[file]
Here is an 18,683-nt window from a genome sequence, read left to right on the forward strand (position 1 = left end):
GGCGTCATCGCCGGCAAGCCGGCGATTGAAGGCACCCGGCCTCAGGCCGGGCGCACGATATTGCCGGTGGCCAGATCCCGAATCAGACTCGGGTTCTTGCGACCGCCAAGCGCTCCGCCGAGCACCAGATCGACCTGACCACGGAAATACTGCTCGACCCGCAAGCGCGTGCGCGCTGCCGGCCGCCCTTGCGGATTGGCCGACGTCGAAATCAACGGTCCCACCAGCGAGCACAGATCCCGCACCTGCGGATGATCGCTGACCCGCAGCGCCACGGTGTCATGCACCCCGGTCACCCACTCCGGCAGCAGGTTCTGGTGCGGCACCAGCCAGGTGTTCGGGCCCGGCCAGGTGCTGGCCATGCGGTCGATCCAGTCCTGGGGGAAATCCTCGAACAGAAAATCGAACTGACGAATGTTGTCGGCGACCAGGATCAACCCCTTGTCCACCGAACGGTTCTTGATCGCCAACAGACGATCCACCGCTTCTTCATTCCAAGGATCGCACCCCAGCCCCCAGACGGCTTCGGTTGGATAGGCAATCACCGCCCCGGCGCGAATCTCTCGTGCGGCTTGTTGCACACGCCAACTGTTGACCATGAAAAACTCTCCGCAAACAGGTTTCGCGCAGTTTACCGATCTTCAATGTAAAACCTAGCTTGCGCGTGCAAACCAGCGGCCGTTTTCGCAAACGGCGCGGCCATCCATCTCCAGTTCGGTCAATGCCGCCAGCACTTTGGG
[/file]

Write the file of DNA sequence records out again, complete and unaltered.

Here is an 18,683-nt window from a genome sequence, read left to right on the forward strand (position 1 = left end):
GGCGTCATCGCCGGCAAGCCGGCGATTGAAGGCACCCGGCCTCAGGCCGGGCGCACGATATTGCCGGTGGCCAGATCCCGAATCAGACTCGGGTTCTTGCGACCGCCAAGCGCTCCGCCGAGCACCAGATCGACCTGACCACGGAAATACTGCTCGACCCGCAAGCGCGTGCGCGCTGCCGGCCGCCCTTGCGGATTGGCCGACGTCGAAATCAACGGTCCCACCAGCGAGCACAGATCCCGCACCTGCGGATGATCGCTGACCCGCAGCGCCACGGTGTCATGCACCCCGGTCACCCACTCCGGCAGCAGGTTCTGGTGCGGCACCAGCCAGGTGTTCGGGCCCGGCCAGGTGCTGGCCATGCGGTCGATCCAGTCCTGGGGGAAATCCTCGAACAGAAAATCGAACTGACGAATGTTGTCGGCGACCAGGATCAACCCCTTGTCCACCGAACGGTTCTTGATCGCCAACAGACGATCCACCGCTTCTTCATTCCAAGGATCGCACCCCAGCCCCCAGACGGCTTCGGTTGGATAGGCAATCACCGCCCCGGCGCGAATCTCTCGTGCGGCTTGTTGCACACGCCAACTGTTGACCATGAAAAACTCTCCGCAAACAGGTTTCGCGCAGTTTACCGATCTTCAATGTAAAACCTAGCTTGCGCGTGCAAACCAGCGGCCGTTTTCGCAAACGGCGCGGCCATCCATCTCCAGTTCGGTCAATGCCGCCAGCACTTTGGG